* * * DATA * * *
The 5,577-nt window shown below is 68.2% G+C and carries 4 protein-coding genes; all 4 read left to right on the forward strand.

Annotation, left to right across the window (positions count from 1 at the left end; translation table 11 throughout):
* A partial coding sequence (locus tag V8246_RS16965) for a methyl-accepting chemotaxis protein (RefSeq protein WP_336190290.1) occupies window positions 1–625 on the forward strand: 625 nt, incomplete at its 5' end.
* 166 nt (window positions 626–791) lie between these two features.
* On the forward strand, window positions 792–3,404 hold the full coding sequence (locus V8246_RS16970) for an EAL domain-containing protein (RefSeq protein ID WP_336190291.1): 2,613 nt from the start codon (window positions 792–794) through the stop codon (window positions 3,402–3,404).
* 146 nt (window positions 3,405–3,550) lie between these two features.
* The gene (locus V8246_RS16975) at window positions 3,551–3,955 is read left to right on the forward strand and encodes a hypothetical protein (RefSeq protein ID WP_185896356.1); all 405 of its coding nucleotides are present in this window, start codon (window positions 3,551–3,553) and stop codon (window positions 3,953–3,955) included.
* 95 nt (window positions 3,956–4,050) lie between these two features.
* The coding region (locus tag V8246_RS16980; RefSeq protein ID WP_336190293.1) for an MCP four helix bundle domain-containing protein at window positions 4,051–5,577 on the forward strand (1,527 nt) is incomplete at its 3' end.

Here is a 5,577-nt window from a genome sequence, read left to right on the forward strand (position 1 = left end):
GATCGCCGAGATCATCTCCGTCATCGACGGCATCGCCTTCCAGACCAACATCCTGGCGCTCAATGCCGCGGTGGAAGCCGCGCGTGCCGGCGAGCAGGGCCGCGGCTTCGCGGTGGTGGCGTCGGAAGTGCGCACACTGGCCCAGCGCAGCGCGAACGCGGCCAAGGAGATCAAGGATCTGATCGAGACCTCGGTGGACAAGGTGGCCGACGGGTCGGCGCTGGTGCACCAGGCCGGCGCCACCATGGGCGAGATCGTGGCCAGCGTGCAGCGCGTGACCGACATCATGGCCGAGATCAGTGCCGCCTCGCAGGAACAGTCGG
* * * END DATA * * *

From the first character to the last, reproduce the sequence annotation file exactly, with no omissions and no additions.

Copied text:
The 5,577-nt window shown below is 68.2% G+C and carries 4 protein-coding genes; all 4 read left to right on the forward strand.

Annotation, left to right across the window (positions count from 1 at the left end; translation table 11 throughout):
* A partial coding sequence (locus tag V8246_RS16965) for a methyl-accepting chemotaxis protein (RefSeq protein WP_336190290.1) occupies window positions 1–625 on the forward strand: 625 nt, incomplete at its 5' end.
* 166 nt (window positions 626–791) lie between these two features.
* On the forward strand, window positions 792–3,404 hold the full coding sequence (locus V8246_RS16970) for an EAL domain-containing protein (RefSeq protein ID WP_336190291.1): 2,613 nt from the start codon (window positions 792–794) through the stop codon (window positions 3,402–3,404).
* 146 nt (window positions 3,405–3,550) lie between these two features.
* The gene (locus V8246_RS16975) at window positions 3,551–3,955 is read left to right on the forward strand and encodes a hypothetical protein (RefSeq protein ID WP_185896356.1); all 405 of its coding nucleotides are present in this window, start codon (window positions 3,551–3,553) and stop codon (window positions 3,953–3,955) included.
* 95 nt (window positions 3,956–4,050) lie between these two features.
* The coding region (locus tag V8246_RS16980; RefSeq protein ID WP_336190293.1) for an MCP four helix bundle domain-containing protein at window positions 4,051–5,577 on the forward strand (1,527 nt) is incomplete at its 3' end.

Here is a 5,577-nt window from a genome sequence, read left to right on the forward strand (position 1 = left end):
GATCGCCGAGATCATCTCCGTCATCGACGGCATCGCCTTCCAGACCAACATCCTGGCGCTCAATGCCGCGGTGGAAGCCGCGCGTGCCGGCGAGCAGGGCCGCGGCTTCGCGGTGGTGGCGTCGGAAGTGCGCACACTGGCCCAGCGCAGCGCGAACGCGGCCAAGGAGATCAAGGATCTGATCGAGACCTCGGTGGACAAGGTGGCCGACGGGTCGGCGCTGGTGCACCAGGCCGGCGCCACCATGGGCGAGATCGTGGCCAGCGTGCAGCGCGTGACCGACATCATGGCCGAGATCAGTGCCGCCTCGCAGGAACAGTCGG